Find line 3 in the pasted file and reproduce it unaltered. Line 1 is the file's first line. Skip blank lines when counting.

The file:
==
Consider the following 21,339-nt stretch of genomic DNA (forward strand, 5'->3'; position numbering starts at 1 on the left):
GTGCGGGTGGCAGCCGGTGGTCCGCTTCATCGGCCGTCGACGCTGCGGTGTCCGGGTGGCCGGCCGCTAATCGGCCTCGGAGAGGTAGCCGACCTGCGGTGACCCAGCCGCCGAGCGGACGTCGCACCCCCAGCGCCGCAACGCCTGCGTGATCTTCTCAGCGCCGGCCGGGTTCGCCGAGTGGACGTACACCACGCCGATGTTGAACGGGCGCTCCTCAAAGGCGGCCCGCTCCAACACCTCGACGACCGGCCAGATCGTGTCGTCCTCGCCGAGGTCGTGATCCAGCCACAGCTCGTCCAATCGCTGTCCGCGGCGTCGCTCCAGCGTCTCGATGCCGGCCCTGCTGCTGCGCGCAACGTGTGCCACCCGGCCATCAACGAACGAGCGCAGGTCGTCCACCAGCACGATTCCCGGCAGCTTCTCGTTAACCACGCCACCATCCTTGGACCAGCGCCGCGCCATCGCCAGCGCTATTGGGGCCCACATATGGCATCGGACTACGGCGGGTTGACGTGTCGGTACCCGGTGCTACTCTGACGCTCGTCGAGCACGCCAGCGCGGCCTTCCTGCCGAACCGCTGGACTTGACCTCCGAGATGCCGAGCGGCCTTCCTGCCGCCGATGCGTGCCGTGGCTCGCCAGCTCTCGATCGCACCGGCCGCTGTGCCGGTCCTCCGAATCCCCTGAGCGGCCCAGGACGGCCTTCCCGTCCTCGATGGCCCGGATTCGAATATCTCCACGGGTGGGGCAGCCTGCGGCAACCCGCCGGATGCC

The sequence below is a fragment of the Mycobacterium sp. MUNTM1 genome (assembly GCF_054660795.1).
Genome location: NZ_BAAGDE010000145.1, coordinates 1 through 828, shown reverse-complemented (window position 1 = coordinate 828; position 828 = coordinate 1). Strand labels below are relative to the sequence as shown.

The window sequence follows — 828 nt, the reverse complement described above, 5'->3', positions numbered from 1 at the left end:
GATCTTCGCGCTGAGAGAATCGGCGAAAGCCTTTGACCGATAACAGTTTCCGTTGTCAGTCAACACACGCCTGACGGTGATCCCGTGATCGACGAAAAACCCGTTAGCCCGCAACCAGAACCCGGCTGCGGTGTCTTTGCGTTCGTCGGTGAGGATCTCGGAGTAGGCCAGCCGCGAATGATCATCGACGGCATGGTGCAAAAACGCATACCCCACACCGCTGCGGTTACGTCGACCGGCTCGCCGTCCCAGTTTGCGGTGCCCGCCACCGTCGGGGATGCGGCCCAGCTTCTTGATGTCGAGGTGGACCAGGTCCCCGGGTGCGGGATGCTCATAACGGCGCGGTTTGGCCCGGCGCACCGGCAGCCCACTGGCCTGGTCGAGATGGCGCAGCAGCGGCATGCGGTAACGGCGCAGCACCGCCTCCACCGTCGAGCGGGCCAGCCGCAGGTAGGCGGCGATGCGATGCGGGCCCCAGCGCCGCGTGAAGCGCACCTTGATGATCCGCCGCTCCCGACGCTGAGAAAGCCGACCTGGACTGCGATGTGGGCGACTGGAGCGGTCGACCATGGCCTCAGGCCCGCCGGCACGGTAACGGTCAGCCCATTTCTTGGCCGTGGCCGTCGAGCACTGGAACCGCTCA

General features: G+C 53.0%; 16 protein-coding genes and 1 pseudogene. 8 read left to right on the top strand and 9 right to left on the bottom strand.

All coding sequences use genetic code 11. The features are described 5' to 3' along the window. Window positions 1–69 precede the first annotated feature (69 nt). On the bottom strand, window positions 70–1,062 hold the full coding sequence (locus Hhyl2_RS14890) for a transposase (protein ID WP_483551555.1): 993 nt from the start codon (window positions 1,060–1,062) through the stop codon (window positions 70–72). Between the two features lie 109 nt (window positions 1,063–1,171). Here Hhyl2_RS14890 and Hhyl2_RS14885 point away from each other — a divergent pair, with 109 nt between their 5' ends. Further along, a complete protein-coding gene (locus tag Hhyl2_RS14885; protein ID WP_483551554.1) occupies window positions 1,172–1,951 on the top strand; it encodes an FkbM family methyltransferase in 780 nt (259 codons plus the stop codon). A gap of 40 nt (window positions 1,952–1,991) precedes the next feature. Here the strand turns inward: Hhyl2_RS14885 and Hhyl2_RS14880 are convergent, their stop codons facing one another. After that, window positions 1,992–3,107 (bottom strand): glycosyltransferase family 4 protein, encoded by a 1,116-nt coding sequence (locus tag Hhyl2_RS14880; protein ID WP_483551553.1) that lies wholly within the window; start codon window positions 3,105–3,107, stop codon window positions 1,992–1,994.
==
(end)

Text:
The sequence below is a fragment of the Mycobacterium sp. MUNTM1 genome (assembly GCF_054660795.1).